The home is called The Percha Creek House, and it contains four bathrooms, a large kitchen, and two outdoor decks. Part of any overnight fee on the property includes participation in a home-cooked breakfast. The breakfasts at The Black Range Lodge are occasionally mixed-up, though the basic items which are served often include homemade bread, bacon, eggs, and oatmeal of some kind. Things such as coffee, tea, fruit, orange juice, and yogurt are always available as side dishes/drinks. There is a small bookstore on the property, where Catherine sells some of the books which she has authored over the years, as well as other historical and/or ecological titles from other local writers.

Over the years, Catherine has noticed that the Apache Room is their most-requested unit, and in her opinion, it is because "that room has the best online pictures." She finds that the size of the room and the number of windows are the two largest factors for why guests might prefer one unit to another. Large, high-count window rooms usually trend toward higher occupancy and thus are associated with higher nightly price.


Catherine Wanek, the longstanding owner of The Black Range Lodge, describes the desired culture of her property as "relaxed and ecological." She considers it to be "a nature lodge" where guests have the chance to escape from urban elements for a time and "get out into the fresh air." Due to the secluded nature of the bed and breakfast, guests often come to the area to enjoy nature and unwind rather than engaging in a wide assortment of specific events or activities. That being said, one of the largest draws of The Black Range Lodge is its potential to host larger group events.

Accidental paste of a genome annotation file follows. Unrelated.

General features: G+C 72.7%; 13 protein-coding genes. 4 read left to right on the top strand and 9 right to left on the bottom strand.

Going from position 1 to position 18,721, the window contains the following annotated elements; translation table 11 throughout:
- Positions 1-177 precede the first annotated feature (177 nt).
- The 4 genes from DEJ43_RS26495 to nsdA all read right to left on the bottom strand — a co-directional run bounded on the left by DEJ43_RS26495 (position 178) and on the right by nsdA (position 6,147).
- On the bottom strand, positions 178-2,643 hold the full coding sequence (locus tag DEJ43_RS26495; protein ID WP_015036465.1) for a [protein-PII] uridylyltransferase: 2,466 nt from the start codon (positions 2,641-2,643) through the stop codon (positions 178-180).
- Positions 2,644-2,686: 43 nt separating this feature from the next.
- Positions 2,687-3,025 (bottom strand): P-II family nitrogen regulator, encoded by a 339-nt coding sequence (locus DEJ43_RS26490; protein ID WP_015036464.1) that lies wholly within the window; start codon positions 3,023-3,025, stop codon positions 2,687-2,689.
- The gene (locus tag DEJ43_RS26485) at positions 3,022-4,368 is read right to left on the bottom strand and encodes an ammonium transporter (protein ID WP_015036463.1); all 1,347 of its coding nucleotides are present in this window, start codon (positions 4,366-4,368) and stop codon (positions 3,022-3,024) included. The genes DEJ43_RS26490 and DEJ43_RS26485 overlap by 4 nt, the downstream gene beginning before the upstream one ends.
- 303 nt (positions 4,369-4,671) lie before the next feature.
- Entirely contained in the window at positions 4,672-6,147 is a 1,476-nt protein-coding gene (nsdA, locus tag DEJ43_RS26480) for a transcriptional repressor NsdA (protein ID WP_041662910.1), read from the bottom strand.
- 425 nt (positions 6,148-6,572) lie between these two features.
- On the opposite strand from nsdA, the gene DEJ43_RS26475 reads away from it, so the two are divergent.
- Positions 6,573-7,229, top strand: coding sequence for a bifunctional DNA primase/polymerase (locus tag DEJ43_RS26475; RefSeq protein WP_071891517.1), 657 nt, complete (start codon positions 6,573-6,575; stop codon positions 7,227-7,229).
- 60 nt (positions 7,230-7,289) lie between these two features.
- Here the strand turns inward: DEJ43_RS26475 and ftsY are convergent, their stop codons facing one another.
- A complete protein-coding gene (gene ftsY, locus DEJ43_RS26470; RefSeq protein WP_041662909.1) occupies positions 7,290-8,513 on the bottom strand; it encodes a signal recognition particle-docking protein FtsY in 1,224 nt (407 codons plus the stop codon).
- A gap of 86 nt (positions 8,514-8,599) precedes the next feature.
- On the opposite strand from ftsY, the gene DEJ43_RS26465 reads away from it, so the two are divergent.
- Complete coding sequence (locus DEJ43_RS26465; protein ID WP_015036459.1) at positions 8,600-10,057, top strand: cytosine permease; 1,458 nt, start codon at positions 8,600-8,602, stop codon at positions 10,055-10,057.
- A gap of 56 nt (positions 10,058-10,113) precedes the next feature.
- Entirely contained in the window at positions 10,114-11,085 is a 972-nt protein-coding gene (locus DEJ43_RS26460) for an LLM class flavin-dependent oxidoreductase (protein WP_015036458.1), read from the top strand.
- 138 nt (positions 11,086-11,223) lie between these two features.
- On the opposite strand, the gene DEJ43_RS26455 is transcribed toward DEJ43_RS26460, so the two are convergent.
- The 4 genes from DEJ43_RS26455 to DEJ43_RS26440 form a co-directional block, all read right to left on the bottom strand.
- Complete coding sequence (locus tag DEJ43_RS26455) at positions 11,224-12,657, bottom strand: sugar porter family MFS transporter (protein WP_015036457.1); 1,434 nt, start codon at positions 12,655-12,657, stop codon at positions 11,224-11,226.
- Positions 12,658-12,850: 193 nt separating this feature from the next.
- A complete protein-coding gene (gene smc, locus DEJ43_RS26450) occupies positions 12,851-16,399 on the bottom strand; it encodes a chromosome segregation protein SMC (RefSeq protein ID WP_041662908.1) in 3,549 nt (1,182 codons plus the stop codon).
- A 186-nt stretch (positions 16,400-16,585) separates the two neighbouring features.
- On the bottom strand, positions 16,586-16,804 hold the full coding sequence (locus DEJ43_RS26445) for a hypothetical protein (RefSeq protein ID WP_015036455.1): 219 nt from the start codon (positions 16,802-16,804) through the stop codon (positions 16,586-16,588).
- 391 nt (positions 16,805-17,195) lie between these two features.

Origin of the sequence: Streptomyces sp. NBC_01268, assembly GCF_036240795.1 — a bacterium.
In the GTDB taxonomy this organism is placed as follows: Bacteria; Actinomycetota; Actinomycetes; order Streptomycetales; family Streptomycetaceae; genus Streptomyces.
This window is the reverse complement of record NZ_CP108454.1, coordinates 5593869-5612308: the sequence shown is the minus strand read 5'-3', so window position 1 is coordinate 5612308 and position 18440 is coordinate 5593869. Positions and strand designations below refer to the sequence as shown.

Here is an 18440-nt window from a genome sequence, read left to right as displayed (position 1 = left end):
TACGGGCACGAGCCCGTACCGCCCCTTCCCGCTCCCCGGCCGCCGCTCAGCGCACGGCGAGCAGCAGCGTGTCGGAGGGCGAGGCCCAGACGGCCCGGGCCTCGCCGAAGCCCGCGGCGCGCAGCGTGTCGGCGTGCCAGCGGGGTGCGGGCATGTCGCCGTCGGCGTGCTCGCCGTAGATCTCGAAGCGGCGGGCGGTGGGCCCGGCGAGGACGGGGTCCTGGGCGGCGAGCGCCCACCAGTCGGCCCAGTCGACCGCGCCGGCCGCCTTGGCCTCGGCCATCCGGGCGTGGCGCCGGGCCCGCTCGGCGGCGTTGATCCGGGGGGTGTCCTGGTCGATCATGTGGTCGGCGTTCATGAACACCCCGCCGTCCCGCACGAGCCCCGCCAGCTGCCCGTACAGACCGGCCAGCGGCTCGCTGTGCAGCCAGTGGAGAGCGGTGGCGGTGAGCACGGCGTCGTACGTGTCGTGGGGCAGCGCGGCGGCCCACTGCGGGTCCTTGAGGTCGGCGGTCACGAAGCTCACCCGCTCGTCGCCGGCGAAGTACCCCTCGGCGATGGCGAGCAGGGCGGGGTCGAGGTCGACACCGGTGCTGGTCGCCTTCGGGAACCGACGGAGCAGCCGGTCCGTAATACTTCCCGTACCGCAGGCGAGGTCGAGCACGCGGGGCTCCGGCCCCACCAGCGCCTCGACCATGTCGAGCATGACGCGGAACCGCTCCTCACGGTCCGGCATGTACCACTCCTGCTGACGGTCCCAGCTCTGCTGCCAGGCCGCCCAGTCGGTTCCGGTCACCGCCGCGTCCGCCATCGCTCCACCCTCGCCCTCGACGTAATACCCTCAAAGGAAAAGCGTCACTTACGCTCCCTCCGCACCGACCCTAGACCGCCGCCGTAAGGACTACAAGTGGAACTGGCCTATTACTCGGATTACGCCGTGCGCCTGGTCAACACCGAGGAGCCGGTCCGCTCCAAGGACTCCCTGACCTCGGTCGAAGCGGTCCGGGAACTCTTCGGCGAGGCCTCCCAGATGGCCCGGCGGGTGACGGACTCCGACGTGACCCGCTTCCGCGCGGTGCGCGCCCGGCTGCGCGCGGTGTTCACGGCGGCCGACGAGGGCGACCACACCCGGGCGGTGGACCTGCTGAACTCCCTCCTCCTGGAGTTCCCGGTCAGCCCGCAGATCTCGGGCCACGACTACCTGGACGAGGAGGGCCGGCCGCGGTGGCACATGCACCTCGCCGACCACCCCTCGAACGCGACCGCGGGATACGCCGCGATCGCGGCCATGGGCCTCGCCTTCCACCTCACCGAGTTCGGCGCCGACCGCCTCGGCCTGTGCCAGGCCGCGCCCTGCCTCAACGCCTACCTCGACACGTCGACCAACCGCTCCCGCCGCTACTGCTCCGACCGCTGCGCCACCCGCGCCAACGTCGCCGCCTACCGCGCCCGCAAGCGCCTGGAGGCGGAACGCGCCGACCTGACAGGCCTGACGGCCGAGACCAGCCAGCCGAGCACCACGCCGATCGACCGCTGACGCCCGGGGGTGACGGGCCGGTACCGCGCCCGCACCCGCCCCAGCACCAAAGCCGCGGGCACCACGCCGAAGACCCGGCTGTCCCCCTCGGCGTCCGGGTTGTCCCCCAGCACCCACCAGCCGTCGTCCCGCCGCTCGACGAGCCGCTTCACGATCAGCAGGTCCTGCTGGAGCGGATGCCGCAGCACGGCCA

Catherine estimates that around 50% of the business's total occupancy is made up of groups who rent out the whole property. These more extensive sets of people participate in events such as ecological retreats, church retreats, family reunions, and music camps. The music camps, in particular, have been considerably successful in Catherine's eyes. The Black Range Lodge will frequently hire a caterer for the events that it hosts.

Speaking of its ecological nature, the bed and breakfast has many components set in place to promote actions such as composting, recycling, and increasing "green awareness." Catherine is in the process of starting a "Homestead Project" within the community in which she will attempt to improve the general soil quality and other ecological matters.